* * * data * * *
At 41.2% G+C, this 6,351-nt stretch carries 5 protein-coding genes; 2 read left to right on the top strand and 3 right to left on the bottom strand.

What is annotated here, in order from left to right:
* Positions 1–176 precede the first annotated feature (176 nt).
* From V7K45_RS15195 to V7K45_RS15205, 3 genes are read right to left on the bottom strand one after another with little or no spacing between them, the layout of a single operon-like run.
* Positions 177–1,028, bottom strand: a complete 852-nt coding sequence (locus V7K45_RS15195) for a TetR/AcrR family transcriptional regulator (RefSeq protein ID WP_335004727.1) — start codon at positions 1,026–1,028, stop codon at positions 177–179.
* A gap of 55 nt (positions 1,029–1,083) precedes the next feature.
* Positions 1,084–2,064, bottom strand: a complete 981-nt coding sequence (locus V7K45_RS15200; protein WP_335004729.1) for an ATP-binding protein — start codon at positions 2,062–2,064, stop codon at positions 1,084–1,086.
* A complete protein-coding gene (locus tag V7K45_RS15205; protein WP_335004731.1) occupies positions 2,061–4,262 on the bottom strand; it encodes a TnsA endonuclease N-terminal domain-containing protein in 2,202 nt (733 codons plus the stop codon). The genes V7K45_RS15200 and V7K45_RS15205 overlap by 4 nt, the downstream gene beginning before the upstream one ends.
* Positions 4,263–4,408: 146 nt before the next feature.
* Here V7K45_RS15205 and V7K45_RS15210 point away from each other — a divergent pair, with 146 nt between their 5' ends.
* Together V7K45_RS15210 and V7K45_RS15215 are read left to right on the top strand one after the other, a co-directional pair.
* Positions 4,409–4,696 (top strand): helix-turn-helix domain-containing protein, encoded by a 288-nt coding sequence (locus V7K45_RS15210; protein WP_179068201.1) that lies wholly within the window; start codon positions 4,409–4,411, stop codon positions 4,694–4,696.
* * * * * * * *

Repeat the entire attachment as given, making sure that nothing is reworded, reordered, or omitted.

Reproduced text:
At 41.2% G+C, this 6,351-nt stretch carries 5 protein-coding genes; 2 read left to right on the top strand and 3 right to left on the bottom strand.

What is annotated here, in order from left to right:
* Positions 1–176 precede the first annotated feature (176 nt).
* From V7K45_RS15195 to V7K45_RS15205, 3 genes are read right to left on the bottom strand one after another with little or no spacing between them, the layout of a single operon-like run.
* Positions 177–1,028, bottom strand: a complete 852-nt coding sequence (locus V7K45_RS15195) for a TetR/AcrR family transcriptional regulator (RefSeq protein ID WP_335004727.1) — start codon at positions 1,026–1,028, stop codon at positions 177–179.
* A gap of 55 nt (positions 1,029–1,083) precedes the next feature.
* Positions 1,084–2,064, bottom strand: a complete 981-nt coding sequence (locus V7K45_RS15200; protein WP_335004729.1) for an ATP-binding protein — start codon at positions 2,062–2,064, stop codon at positions 1,084–1,086.
* A complete protein-coding gene (locus tag V7K45_RS15205; protein WP_335004731.1) occupies positions 2,061–4,262 on the bottom strand; it encodes a TnsA endonuclease N-terminal domain-containing protein in 2,202 nt (733 codons plus the stop codon). The genes V7K45_RS15200 and V7K45_RS15205 overlap by 4 nt, the downstream gene beginning before the upstream one ends.
* Positions 4,263–4,408: 146 nt before the next feature.
* Here V7K45_RS15205 and V7K45_RS15210 point away from each other — a divergent pair, with 146 nt between their 5' ends.
* Together V7K45_RS15210 and V7K45_RS15215 are read left to right on the top strand one after the other, a co-directional pair.
* Positions 4,409–4,696 (top strand): helix-turn-helix domain-containing protein, encoded by a 288-nt coding sequence (locus V7K45_RS15210; protein WP_179068201.1) that lies wholly within the window; start codon positions 4,409–4,411, stop codon positions 4,694–4,696.